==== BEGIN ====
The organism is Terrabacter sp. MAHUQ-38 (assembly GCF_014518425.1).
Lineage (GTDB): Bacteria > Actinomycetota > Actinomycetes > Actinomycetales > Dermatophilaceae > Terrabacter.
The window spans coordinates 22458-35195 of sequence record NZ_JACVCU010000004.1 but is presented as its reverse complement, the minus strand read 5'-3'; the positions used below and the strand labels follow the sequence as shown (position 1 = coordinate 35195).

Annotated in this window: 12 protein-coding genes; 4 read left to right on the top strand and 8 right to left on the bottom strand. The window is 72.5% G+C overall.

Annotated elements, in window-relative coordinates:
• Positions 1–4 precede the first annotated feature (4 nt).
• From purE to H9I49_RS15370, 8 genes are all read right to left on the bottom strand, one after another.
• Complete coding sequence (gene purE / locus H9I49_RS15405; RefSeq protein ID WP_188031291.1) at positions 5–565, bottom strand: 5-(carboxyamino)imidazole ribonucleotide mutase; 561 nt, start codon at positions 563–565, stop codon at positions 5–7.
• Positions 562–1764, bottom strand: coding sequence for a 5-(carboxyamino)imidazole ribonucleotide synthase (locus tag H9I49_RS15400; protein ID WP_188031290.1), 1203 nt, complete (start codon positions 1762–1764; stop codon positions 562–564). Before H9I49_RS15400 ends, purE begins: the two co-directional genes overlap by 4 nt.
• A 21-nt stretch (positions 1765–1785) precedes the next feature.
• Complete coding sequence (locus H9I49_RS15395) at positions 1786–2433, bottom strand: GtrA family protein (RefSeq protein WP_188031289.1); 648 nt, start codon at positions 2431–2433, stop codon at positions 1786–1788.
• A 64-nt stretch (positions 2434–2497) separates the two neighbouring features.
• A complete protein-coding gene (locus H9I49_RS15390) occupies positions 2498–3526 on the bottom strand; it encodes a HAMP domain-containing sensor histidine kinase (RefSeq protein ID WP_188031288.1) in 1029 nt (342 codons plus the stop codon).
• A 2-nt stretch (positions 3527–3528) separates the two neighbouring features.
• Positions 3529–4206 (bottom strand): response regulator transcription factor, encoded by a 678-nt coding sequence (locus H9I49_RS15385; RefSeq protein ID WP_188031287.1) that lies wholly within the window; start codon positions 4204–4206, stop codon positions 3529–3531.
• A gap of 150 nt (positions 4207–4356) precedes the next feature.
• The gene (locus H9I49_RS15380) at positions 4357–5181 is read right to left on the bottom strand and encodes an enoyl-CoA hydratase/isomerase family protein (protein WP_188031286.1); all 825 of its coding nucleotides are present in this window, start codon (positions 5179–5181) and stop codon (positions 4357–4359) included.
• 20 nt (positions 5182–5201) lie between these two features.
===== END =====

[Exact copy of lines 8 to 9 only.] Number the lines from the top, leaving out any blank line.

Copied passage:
• Complete coding sequence (gene purE / locus H9I49_RS15405; RefSeq protein ID WP_188031291.1) at positions 5–565, bottom strand: 5-(carboxyamino)imidazole ribonucleotide mutase; 561 nt, start codon at positions 563–565, stop codon at positions 5–7.
• Positions 562–1764, bottom strand: coding sequence for a 5-(carboxyamino)imidazole ribonucleotide synthase (locus tag H9I49_RS15400; protein ID WP_188031290.1), 1203 nt, complete (start codon positions 1762–1764; stop codon positions 562–564). Before H9I49_RS15400 ends, purE begins: the two co-directional genes overlap by 4 nt.